Jenn T Grace:
You are listening to the Gay Business and Marketing Made Easy Podcast, episode 60.
Intro:
Welcome to the Gay Business and Marketing Made Easy Podcast where you'll learn how to do business with and market to the LGBT community in an authentic and transparent way. We're talking about the $790 billion lesbian, gay, bi-sexual and transgender community. We'll help you grow your business, gain market share and impact your bottom line. And now your host - she's an entrepreneur, a marketing maven and an advocate for the LGBT business community. Jenn, with two N's, T. Grace.
Jenn T Grace:
Well hello and welcome to episode number sixty of the Gay Business and Marketing Made Easy Podcast. I am your host, Jenn Grace, and today I have a really awesome interview for you. In last week's- or I guess the last podcast this month, episode number 59, I as you may recall was having some sort of technological problems with my podcast, and I have since been able to resolve them, so I'm really excited about that. But I did promise you a brand new interview, a brand new episode. And I am very pleased that I can actually deliver on that promise. Because when I promise something and I can't deliver on it, it just destroys me even if it's something as simple as a new podcast for you. So I'm quite pleased today to share with you this new episode.

So a couple of things that I want to mention before I really kind of dive into who I'm speaking with today, is in the last podcast I mentioned that I have a new webinar, so I want to talk about that briefly again if you don't mind, because I'm super excited about this new webinar called Sales and Marketing Strategies for Reaching LGBT Customers. And the primary objective of the webinar is to help you find, market and sell to the LGBT community in as few steps as possible. So this webinar is just under an hour or so, it's available on my website, you can go and find a date that makes sense for you to come and attend the webinar. And you'll just learn a whole bunch of stuff as it relates to really thinking about how you're going to market your product, service, business, et cetera to the LGBT community. You know it covers things like how to target, what LGBT clients are going to be right for your business, and how- it'll give you some tips and tricks around how to make sure that you're not treating your LGBT marketing efforts as one big mass marketing approach, and identifying things like what pain points are specific to your LGBT clients that may not be pain points for other clients of yours. So that's really kind of the short and dirty of the new webinar, so again you could head over to www.JennTGrace.com/webinars and you can totally check that out there.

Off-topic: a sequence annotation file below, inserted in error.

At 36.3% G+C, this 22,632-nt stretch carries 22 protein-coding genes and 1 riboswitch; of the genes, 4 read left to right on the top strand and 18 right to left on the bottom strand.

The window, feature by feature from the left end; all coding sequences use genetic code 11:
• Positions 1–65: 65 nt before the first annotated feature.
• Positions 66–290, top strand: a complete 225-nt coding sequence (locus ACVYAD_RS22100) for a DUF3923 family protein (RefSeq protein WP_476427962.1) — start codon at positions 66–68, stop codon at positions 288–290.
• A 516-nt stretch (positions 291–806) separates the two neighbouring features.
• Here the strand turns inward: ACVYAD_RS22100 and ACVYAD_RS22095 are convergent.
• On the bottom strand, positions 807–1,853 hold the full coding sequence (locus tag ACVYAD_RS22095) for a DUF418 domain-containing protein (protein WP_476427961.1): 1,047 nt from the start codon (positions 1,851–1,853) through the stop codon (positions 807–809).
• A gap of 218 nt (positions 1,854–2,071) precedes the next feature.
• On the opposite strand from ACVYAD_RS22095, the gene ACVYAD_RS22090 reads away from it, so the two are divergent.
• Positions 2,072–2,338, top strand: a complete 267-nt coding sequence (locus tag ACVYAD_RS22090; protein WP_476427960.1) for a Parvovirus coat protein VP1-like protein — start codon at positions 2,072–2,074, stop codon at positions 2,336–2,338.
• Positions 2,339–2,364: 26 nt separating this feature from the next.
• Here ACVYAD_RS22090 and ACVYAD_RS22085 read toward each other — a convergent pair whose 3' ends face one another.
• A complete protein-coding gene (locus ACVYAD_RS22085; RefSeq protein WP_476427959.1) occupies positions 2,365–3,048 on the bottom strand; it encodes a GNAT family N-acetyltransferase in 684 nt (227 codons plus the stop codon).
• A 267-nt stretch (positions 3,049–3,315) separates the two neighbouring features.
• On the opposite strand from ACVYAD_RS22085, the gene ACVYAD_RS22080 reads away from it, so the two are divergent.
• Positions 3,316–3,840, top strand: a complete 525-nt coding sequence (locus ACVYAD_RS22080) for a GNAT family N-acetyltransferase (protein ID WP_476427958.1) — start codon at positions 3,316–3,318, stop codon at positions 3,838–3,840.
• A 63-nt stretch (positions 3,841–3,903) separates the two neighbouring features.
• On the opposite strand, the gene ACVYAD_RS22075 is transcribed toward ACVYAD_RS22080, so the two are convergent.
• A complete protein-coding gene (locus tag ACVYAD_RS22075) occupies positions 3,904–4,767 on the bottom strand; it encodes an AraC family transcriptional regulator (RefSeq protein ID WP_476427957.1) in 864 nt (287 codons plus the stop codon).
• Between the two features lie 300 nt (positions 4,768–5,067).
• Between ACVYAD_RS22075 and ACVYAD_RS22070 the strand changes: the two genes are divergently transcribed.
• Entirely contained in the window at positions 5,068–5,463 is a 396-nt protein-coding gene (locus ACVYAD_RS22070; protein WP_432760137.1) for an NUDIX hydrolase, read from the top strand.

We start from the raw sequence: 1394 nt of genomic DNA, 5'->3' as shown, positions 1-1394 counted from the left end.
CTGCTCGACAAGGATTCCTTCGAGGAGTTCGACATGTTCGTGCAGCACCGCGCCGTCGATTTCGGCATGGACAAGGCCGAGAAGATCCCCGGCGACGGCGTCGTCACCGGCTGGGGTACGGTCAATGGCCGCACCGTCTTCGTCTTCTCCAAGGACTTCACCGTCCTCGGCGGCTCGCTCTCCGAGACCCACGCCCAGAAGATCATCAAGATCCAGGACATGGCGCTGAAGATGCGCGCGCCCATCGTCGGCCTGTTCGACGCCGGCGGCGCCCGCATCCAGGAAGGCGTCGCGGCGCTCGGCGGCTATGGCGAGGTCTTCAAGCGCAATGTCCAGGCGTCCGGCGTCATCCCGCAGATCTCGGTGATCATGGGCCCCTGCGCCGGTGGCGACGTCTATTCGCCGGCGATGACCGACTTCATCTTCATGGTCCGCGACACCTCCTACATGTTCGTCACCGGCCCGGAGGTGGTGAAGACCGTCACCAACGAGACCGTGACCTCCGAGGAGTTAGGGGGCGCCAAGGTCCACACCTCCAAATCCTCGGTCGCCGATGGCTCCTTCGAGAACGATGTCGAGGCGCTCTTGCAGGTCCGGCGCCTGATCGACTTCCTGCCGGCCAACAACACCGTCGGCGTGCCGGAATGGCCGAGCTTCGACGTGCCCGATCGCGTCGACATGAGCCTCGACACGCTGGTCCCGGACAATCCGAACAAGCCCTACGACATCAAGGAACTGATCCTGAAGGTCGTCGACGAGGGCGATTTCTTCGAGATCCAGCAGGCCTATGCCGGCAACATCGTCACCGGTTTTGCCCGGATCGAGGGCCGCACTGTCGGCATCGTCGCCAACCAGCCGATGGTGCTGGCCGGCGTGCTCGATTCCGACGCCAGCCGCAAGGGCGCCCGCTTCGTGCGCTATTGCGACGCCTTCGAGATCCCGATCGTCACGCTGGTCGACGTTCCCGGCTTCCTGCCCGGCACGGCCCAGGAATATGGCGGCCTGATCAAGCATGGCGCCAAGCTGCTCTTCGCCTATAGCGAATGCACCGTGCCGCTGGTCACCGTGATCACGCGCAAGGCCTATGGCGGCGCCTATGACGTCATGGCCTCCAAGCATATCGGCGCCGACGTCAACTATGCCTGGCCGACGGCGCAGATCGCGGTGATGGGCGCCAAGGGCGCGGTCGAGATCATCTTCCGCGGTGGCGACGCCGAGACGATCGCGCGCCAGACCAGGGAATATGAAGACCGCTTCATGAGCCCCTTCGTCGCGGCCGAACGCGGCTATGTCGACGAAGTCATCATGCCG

The other thing that I wanted to mention is I have not mentioned my running endeavors recently; and to be honest I don't even know if I told you that I was running a half marathon in May. So this episode is airing on May 28th, if you're listening to this live, the day it comes out. But I actually ran a half marathon earlier this month in the first weekend in May.

Direct download: epi-60-gay-business-marketing-the-power-of-coming-out.mp3
Category: -- posted at: 12:05am EST

Listen to this great (and entertaining) interview with Heather Cox as we discuss -

• Supplier Diversity

• LGBT Business Certification

• Certification as a marketing tool

• Buying from each other

I had a chance to sit down with Heather Cox of Certify My Company recently and ask her a series of questions around supplier diversity and certification. We talk about LGBT certification, women-owned certification, disability-owned certification, veteran-owned and minority-owned, etc. She teaches us about NAICS codes, the Small Business Association and her past experience as an acro-gymanst! Hit the play button above or head over to iTunes to listen to her answers.

This week I am talking with Heather Cox, the co-founder and Chief Operating Officer of Certify My Company, which is a diversity certification business. She helps women, minority business owners and LGBT businesses that qualify; certify their businesses to become part of the ranks and privileges that certification brings.

Welcome to the show Heather are you ready to get started?
Before we get into the heavy topic of supplier diversity and certification I have to ask you - how did you get from being a acro-gymnast, tight rope walker and juggler to working in the diversity space?
Now that we have a bit about your background lets get down to basics. On this show and on my blog I bring up supplier diversity and certification quite a bit. My goal is to demystify this for my audience. Could you share what exactly supplier diversity is and how it can benefit the business owners listening to this?